And we continue for a Monday with our series on songs that could, if heard in the right frame of mind, legitimately bring a tear to the eye of the listener. And today’s song was the first chart single for the BeeGees, a pop song so eccentric that it was initially mistaken by some for a pseudonymous Beatles single.
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On “New York Mining Disaster 1941,” the accent is wrong for the Beatles, of course, and Robin Gibb’s voice seems unmistakable now, but it wasn’t a completely ridiculous notion. In 1967, people were still learning about all the things Lennon, McCartney, and their studio geniuses could do, so a voice that didn’t sound quite right wouldn’t necessarily have ruled out Beatle involvement, and Robin Gibbs’ natural nasality and mannered, Lennon-esque phrasing might legitimately bring the more established artists to mind. Along with the up-front strummy acoustic guitars, the almost-buried and ominously humming backing vocals behind Robin on the chorus, the abrupt drop from the faster, fuller chorus to the subdued, echoing second verse, the little violin phrase at the 50-second mark — all fair Beatle-isms, and the melody of the couplet that ends the second verse is pure McCartney.
But the aforementioned couplet is “Have they given up and all gone home to bed/Thinking those who once existed must be dead,” which is far from incapable, but not exactly Beatles-quality either. And anyway, as “New York Mining Disaster 1941″ — at that time subtitled “(Have You Seen My Wife, Mr. Jones?)” — worked its way to respectable chart heights, reaching 12 in the UK, 14 in the U.S., listeners began to realize that there was something special about the BeeGees in their own right. Indeed, also released in ’67 were the R&B-ish “To Love Somebody,” the strange, proto-proggy “Holiday,” and the monster international hit “Massachusetts.”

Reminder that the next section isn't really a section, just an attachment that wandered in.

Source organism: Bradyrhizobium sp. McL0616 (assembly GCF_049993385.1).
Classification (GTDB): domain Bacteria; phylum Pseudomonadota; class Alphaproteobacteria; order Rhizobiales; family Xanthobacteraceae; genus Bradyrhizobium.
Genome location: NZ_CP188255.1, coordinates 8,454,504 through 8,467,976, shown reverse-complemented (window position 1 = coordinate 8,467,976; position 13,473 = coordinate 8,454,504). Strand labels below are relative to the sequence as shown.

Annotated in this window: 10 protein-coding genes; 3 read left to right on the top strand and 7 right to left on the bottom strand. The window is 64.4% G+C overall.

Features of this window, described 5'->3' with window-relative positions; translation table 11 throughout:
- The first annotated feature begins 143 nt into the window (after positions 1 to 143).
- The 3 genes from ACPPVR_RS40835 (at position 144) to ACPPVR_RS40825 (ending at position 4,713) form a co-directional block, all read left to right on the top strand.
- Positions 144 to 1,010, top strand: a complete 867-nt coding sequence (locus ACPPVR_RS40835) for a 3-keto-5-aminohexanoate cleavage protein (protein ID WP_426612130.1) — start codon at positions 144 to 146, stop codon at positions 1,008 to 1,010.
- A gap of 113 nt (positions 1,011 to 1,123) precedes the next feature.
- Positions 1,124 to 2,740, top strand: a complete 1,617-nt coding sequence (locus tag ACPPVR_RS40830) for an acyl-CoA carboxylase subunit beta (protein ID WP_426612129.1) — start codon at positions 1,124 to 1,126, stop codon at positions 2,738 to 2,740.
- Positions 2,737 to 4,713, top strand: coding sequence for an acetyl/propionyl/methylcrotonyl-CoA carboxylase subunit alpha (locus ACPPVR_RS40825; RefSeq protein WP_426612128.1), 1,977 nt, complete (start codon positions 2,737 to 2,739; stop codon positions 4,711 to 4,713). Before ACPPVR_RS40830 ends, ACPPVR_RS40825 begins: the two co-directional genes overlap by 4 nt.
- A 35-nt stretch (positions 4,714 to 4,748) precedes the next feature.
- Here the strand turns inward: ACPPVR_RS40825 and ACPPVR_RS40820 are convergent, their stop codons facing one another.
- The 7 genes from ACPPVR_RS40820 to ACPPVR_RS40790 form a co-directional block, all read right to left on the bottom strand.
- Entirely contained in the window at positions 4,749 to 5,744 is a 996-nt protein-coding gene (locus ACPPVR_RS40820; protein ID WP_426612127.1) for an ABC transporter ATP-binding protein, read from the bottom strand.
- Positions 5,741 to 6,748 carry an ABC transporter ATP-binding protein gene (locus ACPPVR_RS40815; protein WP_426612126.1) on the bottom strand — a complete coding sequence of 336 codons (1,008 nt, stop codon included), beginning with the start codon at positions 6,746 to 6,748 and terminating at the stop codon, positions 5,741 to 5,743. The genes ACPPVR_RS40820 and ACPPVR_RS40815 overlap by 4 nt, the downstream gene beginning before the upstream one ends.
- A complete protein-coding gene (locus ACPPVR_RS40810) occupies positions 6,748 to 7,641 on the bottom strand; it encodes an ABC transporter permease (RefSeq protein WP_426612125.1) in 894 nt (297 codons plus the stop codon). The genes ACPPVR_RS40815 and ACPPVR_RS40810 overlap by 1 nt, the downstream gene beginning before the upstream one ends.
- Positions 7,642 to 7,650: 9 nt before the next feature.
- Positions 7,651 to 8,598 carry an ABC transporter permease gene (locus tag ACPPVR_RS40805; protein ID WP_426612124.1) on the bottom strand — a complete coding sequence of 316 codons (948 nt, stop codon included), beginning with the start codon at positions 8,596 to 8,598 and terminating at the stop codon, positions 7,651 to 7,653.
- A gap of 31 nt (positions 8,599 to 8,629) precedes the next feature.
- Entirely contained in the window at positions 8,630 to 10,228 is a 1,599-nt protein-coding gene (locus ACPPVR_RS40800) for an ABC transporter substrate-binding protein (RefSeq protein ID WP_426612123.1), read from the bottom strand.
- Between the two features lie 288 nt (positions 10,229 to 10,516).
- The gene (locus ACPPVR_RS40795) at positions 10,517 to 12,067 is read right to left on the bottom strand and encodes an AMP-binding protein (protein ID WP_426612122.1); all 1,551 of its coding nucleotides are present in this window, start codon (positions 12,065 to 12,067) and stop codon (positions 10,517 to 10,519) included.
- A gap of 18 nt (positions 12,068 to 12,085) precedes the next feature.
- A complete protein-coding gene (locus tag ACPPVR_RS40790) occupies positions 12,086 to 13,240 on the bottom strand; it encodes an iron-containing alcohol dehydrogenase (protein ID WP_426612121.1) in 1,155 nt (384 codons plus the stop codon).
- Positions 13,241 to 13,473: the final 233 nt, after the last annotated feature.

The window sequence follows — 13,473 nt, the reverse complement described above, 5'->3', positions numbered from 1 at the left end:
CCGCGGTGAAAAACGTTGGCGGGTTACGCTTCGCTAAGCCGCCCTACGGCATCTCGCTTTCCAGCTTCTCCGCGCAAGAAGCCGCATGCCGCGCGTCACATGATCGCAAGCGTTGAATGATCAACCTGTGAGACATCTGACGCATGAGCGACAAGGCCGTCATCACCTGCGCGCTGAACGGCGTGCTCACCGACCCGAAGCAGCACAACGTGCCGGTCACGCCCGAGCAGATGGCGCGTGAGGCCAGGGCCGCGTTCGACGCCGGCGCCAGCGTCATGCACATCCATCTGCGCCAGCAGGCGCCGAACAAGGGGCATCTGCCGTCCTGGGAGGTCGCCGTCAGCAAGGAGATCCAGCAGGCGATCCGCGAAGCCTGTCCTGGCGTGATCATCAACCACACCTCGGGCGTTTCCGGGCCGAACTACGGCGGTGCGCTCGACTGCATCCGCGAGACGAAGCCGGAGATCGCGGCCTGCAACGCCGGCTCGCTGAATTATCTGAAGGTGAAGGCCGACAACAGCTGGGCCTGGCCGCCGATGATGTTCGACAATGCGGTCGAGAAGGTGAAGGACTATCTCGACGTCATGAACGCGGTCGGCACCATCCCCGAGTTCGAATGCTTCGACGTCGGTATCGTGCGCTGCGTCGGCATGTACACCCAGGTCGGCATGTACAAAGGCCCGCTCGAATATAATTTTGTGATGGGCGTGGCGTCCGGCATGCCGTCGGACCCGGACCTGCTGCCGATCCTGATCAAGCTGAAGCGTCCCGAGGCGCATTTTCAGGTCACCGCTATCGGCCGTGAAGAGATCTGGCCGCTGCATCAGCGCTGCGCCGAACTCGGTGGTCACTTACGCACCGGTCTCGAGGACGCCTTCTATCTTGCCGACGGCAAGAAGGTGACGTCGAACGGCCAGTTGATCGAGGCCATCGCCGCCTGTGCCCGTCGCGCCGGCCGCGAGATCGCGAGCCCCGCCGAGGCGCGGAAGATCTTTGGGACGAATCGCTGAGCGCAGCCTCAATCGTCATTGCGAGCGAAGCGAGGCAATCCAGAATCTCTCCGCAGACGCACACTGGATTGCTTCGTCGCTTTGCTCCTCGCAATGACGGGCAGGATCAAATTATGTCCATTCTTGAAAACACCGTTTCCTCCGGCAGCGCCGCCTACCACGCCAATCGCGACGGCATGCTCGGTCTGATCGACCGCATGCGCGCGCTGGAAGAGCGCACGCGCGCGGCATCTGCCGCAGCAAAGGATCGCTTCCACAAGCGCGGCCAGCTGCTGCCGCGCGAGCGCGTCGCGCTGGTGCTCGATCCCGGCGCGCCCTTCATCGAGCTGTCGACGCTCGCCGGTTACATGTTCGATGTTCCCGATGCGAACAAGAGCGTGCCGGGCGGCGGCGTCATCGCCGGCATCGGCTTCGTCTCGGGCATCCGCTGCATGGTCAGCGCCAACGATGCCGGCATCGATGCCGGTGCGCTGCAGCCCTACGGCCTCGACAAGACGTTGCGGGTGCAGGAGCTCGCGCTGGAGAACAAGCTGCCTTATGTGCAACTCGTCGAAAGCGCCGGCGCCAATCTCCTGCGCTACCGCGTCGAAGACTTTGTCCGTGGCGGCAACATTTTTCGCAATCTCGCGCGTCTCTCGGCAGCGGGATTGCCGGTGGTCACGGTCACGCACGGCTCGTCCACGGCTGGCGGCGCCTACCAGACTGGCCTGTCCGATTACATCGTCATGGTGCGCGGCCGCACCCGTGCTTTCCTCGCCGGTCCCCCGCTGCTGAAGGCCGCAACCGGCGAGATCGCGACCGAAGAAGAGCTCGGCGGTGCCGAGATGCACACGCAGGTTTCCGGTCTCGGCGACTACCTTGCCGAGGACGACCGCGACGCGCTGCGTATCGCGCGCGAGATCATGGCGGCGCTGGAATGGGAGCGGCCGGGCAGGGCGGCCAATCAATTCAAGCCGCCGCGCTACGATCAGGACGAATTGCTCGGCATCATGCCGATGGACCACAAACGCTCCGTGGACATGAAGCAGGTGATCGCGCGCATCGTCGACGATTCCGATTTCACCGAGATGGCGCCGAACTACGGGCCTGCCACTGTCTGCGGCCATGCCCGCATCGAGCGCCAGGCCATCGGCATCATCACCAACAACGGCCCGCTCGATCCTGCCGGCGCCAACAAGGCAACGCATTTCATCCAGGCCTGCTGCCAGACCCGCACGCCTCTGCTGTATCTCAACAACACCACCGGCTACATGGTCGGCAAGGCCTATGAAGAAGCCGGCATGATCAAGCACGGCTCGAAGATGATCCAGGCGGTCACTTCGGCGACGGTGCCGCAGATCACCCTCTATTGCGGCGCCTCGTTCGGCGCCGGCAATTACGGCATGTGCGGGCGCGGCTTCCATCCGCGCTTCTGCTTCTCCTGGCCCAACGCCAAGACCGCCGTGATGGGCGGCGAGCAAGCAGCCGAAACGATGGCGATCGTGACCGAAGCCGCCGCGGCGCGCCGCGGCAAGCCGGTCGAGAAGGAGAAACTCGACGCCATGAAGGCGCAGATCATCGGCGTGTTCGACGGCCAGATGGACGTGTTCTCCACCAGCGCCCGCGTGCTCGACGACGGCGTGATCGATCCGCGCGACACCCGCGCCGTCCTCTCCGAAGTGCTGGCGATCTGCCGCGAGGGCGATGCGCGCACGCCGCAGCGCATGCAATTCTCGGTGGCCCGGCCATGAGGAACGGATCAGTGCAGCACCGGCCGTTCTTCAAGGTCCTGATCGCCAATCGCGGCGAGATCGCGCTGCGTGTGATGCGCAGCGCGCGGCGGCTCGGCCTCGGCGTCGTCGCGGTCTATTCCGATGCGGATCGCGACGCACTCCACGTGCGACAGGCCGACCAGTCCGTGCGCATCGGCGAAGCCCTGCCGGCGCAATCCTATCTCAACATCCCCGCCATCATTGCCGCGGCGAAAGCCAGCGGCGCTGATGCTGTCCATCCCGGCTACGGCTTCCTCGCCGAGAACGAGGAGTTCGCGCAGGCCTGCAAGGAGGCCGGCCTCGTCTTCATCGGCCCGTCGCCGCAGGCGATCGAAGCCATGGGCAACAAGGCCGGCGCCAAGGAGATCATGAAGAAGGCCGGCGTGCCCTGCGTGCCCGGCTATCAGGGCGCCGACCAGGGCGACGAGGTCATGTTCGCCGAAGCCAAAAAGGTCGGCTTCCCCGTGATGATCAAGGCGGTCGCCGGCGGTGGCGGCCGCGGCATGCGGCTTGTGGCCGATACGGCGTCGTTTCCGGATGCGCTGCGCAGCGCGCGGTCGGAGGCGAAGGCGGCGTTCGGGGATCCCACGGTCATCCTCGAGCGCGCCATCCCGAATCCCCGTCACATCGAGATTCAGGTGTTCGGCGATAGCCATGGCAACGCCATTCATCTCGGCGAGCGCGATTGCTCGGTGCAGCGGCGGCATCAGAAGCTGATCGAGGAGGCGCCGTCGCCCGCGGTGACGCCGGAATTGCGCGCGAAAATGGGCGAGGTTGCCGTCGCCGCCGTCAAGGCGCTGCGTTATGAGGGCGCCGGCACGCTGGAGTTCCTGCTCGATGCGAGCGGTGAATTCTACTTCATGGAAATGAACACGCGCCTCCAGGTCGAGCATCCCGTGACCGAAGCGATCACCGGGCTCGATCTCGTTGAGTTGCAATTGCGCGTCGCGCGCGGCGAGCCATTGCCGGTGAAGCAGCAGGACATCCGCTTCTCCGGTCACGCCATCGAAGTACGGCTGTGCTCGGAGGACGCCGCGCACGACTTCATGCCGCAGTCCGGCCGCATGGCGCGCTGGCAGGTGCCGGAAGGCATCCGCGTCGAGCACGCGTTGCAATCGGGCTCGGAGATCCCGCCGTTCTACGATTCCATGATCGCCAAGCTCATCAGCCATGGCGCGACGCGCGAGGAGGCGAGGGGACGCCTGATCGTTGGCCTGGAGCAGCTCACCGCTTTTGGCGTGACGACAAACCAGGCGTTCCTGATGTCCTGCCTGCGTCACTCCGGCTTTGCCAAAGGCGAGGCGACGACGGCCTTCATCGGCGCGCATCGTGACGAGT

Intentional or unintentional Beatle-isms aside, “New York Mining Disaster” is an affecting song in its own right, one side of a conversation between two miners who are trapped and losing hope. The first lines are unforgettable:
In the event of something happening to me
There is something I would like you all to see.
It’s just a photograph of someone that I knew
“Someone that I knew” — he’s already referring to himself in the past tense.
Have you seen my wife, Mr. Jones?
Do you know what it’s like on the outside?
Don’t go talking too loud,
You’ll cause a landslide, Mr. Jones.
One might think from the question that perhaps Mr. Jones is someone he’s communicating with on the outside, but no:
I keep straining my ears to hear a sound,
Maybe someone is digging underground
Or have they given up and all gone home to bed
Thinking those who once existed must be dead?
The singer is simply showing a picture of his wife to his fellow miners, perhaps hoping one of them will remember it and tell her, if they survive and he does not.
Though one might wish for slightly stronger lyrics, “New York Mining Disaster” packs a lot of emotional power into two minutes 10. Robin Gibb, though eventually superseded as lead singer by Barry and his jet-engine falsetto, was a gifted pop singer with a restrained style that could support a great weight of emotion. He was just 17 when “New York Mining Disaster” was recorded, and he was already an artist in his prime.
The BeeGees said in later years that the song, despite the title, referred to the 1966 Aberfan mining disaster in Wales. Perhaps with the Aberfan incident so fresh in the public memory — the investigation and related legal action continued well into 1967 — songwriters Robin and Barry Gibb chose not to appear to be directly exploiting the event. But the fact that the doomed miner’s interlocutor is a “Mr. Jones” — Jones is the most common surname in Wales — is likely an elliptical reference to Aberfan.